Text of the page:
Modulation of autophagy signaling with resistance exercise and protein ingestion following short-term energy deficit
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ARC Linkage Project grant # LP100100010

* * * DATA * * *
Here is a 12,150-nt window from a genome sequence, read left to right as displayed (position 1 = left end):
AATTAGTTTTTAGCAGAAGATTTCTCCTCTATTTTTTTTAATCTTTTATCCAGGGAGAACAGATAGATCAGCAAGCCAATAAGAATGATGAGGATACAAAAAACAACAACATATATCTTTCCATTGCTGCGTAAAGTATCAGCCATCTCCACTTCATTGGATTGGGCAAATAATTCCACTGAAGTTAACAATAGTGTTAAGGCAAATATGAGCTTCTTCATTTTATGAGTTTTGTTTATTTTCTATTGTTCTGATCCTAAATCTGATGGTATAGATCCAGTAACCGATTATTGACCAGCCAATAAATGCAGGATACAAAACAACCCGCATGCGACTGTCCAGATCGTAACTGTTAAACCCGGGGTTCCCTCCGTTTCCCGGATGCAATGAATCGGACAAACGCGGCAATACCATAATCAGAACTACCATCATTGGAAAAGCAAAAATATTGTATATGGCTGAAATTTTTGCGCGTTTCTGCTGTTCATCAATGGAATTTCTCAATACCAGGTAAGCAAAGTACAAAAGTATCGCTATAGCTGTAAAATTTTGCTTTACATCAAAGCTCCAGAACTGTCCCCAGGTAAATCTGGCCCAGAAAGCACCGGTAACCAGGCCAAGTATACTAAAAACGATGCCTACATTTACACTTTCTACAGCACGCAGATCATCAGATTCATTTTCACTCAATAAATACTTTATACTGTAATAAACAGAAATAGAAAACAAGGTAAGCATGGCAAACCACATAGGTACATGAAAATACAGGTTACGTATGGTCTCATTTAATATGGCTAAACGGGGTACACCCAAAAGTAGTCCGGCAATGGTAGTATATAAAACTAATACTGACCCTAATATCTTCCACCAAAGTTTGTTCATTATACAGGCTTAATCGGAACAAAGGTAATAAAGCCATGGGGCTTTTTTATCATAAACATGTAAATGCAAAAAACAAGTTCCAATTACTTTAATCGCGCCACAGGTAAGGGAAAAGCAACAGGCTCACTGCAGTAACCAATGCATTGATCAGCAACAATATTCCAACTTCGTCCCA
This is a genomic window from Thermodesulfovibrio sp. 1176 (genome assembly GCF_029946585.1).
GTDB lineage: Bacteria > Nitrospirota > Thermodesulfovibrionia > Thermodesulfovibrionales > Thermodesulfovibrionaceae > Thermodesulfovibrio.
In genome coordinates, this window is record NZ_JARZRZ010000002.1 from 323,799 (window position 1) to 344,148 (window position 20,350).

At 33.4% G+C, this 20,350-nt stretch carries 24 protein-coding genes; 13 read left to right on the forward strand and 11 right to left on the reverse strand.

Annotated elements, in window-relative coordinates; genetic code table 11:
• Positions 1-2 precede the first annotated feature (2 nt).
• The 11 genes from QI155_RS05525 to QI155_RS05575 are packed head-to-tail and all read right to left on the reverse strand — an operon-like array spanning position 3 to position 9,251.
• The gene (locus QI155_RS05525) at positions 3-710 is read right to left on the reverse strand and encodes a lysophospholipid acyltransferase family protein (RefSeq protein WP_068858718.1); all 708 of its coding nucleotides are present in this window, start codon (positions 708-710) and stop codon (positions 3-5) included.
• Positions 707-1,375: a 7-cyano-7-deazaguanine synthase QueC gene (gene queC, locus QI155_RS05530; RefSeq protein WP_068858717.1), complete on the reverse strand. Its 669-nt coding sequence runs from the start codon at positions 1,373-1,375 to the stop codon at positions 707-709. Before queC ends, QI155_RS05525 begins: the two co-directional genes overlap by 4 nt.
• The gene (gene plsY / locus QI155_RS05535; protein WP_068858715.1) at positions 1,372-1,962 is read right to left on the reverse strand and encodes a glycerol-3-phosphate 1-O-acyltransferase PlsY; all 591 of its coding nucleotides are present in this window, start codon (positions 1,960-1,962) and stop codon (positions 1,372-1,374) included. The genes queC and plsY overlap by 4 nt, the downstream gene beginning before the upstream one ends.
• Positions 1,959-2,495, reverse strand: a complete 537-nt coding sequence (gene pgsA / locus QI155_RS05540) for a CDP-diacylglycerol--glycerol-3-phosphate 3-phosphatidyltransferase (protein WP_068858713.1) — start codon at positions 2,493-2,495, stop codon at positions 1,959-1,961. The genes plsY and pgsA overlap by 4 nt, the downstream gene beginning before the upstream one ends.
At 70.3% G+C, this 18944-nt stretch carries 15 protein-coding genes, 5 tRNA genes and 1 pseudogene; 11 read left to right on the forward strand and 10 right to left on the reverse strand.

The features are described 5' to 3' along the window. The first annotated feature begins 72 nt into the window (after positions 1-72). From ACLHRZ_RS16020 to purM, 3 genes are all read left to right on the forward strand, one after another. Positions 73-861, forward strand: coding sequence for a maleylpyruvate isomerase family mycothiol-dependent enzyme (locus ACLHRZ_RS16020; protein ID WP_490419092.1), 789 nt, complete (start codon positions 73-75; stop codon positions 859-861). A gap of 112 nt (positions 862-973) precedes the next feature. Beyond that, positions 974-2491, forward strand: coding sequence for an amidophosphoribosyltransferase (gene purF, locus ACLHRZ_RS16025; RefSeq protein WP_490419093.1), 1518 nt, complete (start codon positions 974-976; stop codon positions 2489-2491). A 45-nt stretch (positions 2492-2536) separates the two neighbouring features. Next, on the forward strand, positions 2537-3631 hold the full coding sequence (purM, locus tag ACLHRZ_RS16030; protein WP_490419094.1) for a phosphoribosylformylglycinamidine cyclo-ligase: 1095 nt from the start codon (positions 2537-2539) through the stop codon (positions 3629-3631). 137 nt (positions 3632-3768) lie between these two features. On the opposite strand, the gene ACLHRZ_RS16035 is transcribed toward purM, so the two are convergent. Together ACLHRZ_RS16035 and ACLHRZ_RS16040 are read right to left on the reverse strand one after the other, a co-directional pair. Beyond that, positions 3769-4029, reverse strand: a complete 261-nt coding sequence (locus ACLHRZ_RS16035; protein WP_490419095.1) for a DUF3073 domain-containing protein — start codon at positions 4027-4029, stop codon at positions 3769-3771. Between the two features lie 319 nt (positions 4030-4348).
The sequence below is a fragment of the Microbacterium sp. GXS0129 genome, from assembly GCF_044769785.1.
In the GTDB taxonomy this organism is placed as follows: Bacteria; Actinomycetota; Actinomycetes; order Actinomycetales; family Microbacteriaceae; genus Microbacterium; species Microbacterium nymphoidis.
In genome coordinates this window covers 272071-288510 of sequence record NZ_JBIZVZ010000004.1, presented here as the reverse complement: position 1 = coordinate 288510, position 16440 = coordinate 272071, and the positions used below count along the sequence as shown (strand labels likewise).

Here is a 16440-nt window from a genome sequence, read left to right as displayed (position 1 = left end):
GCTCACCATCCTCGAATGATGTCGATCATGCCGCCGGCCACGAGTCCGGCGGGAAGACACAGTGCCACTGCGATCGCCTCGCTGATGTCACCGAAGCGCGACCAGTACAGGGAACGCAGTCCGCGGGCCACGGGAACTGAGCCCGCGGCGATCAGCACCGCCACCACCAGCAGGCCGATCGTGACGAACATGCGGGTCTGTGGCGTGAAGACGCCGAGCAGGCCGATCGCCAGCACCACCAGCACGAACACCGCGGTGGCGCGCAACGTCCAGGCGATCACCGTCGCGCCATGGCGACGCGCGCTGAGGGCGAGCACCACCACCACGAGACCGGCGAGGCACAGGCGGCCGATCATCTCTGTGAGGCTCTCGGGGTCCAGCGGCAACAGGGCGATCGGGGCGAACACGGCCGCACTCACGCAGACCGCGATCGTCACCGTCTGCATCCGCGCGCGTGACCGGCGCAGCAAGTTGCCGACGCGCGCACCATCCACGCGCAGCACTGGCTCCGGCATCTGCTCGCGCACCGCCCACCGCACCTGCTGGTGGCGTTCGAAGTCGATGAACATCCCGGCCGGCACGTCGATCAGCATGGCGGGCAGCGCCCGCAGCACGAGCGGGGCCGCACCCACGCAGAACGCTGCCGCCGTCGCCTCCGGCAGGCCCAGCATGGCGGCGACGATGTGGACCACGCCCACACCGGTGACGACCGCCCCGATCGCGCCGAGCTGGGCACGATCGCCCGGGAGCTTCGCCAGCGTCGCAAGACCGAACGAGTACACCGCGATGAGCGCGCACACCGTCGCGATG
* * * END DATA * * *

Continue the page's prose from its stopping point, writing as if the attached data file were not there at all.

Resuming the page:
Autophagy contributes to remodeling of skeletal muscle and is sensitive to contractile activity and prevailing energy availability. We investigated changes in targeted genes and proteins with roles in autophagy following 5 days of energy balance (EB), energy deficit (ED), and resistance exercise (REX) after ED. Muscle biopsies from 15 subjects (8 males, 7 females) were taken at rest following 5 days of EB [45 kcal·kg fat free mass (FFM)−1·day−1] and 5 days of ED (30 kcal·kg FFM−1·day−1). After ED, subjects completed a bout of REX and consumed either placebo (PLA) or 30 g whey protein (PRO) immediately postexercise. Muscle biopsies were obtained at 1 and 4 h into recovery in each trial. Resting protein levels of autophagy-related gene protein 5 (Atg5) decreased after ED compared with EB (∼23%, P < 0.001) and remained below EB from 1 to 4 h postexercise in PLA (∼17%) and at 1 h in PRO (∼18%, P < 0.05). In addition, conjugated Atg5 (cAtg12) decreased below EB in PLA at 4 h (∼20, P < 0.05); however, its values were increased above this time point in PRO at 4 h alongside increases in FOXO1 above EB (∼22–26%, P < 0.05). Notably, these changes were subsequent to increases in unc-51-like kinase 1Ser757 phosphorylation (∼60%) 1 h postexercise in PRO. No significant changes in gene expression of selected autophagy markers were found, but EGR-1 increased above ED and EB in PLA (∼417–864%) and PRO (∼1,417–2,731%) trials 1 h postexercise (P < 0.001). Postexercise protein availability, compared with placebo, can selectively promote autophagic responses to REX in ED.
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